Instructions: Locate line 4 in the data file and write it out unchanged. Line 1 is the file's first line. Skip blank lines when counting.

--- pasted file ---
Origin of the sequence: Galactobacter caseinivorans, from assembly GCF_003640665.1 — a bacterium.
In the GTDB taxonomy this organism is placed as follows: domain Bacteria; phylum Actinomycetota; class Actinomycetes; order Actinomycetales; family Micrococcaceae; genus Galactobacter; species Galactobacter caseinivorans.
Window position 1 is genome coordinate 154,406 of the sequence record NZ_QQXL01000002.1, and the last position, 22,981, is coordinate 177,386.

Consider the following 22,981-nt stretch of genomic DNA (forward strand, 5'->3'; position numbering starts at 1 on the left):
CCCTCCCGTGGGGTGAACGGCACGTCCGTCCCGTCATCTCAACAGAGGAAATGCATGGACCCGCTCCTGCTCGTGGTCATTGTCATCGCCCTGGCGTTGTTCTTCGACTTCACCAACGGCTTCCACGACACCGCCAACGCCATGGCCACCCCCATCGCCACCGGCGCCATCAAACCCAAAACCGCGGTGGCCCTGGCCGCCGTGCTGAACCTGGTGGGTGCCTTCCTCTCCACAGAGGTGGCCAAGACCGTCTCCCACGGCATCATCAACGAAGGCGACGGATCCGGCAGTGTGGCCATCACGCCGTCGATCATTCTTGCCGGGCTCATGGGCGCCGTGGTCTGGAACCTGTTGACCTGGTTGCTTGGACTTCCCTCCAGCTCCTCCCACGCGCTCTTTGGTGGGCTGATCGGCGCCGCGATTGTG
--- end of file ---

Consider the following 22,981-nt stretch of genomic DNA (forward strand, 5'->3'; position numbering starts at 1 on the left):